Thursday, November 19, 2009

Trials of the Analytical

Current Week's Edited Word Count: 1,479
White Lilac Total: 70,110
Favorite Book of the Month: Shield of Stars By: Hilari Bell

Okay, I have a confession to make. For the past two months I have been soooo psyched about editing my book. My mind would take breaks from my first draft writing to imagine how fun it was going to be to tear down my old writing and build a sparkling tower in its place. I pictured myself gleefully deleting extra words and crafting glorious sentences that sang on their own.

I currently have five pages of a new first chapter that I have spent the last two days going over...every...single...word. And I have decided writing a blog would be more fun. : ) This is to distract my mind and give me a creative outlet. Yeah. I need a break from being too analytical. That's what I'll say.

When I write my stories for the first time, there is always an element of editing that goes on as the story progresses. Since I have switched to using a computer for my writing needs, it has been so much easier to scroll up to the spot I need to fix and do it immediately. Once the first draft is completed I go back over it making any changes I think would make the story flow better. But this time it is different. I find myself struggling too much with each word choice and finding it difficult to move onto the next.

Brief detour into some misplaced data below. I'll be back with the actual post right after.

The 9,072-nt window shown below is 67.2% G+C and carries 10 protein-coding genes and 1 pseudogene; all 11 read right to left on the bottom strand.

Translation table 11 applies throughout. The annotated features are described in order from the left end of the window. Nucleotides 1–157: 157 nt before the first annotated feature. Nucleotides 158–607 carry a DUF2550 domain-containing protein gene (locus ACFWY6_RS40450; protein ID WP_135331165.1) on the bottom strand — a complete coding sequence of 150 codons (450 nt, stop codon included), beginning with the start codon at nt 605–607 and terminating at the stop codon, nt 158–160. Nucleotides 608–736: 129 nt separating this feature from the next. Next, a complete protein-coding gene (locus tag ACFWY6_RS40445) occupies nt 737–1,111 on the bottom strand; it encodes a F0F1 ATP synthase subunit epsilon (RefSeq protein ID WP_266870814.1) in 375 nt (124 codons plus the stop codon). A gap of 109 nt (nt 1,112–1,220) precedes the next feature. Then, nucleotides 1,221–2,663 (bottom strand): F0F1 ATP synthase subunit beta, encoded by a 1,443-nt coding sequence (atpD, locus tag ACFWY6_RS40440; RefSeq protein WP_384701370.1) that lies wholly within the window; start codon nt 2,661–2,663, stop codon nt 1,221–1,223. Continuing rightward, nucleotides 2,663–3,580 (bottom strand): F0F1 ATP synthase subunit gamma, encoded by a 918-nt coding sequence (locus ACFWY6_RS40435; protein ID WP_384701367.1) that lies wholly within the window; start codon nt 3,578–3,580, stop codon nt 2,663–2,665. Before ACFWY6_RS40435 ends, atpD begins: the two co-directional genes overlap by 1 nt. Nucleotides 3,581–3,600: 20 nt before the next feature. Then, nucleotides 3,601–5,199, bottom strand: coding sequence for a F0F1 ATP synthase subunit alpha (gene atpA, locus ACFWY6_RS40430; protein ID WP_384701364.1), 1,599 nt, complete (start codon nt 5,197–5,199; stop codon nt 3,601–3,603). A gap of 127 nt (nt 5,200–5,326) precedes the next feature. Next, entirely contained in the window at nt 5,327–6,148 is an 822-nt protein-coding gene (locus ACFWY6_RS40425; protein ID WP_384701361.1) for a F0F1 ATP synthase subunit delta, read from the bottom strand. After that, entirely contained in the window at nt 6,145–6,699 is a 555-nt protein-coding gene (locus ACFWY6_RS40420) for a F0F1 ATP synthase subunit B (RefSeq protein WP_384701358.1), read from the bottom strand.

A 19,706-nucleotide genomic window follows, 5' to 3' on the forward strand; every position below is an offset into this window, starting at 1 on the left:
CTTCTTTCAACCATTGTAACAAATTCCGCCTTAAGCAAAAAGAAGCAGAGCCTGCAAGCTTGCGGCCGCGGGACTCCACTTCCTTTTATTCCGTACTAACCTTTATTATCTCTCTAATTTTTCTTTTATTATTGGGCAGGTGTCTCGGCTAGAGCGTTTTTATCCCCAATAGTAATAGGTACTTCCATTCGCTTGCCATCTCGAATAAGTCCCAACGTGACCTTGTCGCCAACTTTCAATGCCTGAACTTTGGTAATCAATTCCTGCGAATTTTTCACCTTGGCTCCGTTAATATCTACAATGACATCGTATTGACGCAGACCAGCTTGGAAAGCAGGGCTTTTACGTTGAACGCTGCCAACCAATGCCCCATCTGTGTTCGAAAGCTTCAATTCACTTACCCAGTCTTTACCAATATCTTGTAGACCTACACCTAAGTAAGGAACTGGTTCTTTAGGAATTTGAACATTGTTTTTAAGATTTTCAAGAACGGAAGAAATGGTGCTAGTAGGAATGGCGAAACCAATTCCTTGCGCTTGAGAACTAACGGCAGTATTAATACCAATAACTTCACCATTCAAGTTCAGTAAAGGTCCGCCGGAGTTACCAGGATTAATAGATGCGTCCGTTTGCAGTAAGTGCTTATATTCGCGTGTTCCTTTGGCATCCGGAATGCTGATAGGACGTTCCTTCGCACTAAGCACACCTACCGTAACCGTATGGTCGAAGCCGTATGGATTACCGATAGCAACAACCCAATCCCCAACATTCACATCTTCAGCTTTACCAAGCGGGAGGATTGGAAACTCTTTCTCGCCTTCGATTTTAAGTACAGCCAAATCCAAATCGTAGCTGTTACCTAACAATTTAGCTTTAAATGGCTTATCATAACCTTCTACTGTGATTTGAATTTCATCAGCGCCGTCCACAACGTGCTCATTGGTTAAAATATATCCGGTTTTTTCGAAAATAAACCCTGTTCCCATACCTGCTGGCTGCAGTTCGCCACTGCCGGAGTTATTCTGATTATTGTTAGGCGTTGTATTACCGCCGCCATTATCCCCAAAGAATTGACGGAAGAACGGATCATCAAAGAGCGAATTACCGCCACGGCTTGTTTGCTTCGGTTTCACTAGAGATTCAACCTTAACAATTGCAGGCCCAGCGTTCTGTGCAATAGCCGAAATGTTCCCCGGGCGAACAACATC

Is it possible for editing a story to be harder than creating one?

Wednesday, November 18, 2009

One First Draft Down....

Current Week's Edited Word Count: 1,414
White Lilac's Total: 70,045
Favorite Book of the Month: Shield of Stars By: Hilari Bell

It's been awhile since I've blogged. Sorry about that. I would like to announce that I have finished the first draft of my book, The White Lilac! Ta da! (This is said in the voice of Wall-e when he shows Eva how he compacts trash into neat squares. And his rushed square of trash pops out in the shape of a cute little box and then flattens like a pancake.) I actually finished my first draft a week and a half ago and promptly fell into a creative slump. I thought about writing. I thought about doing anything productive. I thought about not thinking because my head was hurting.

Then I went to a writer's conference last Saturday. There is nothing so inspiring as being around other story lovers. Unless it is having someone say something you wrote is good. Is there a cloud higher than nine? I am always a bit apprehensive when going to a writer's conference and getting my work critiqued. Normally I hear all the problems with my story, all the things I need to fix, and it is only after a month or two when I go over my critiquer's notes that I see the positives. So knowing my newly finished work was going to be critiqued was a bit nerve-wracking. I entered the room ready to flinch. But the woman I met was really nice and she asked me questions like she understood what my story was about.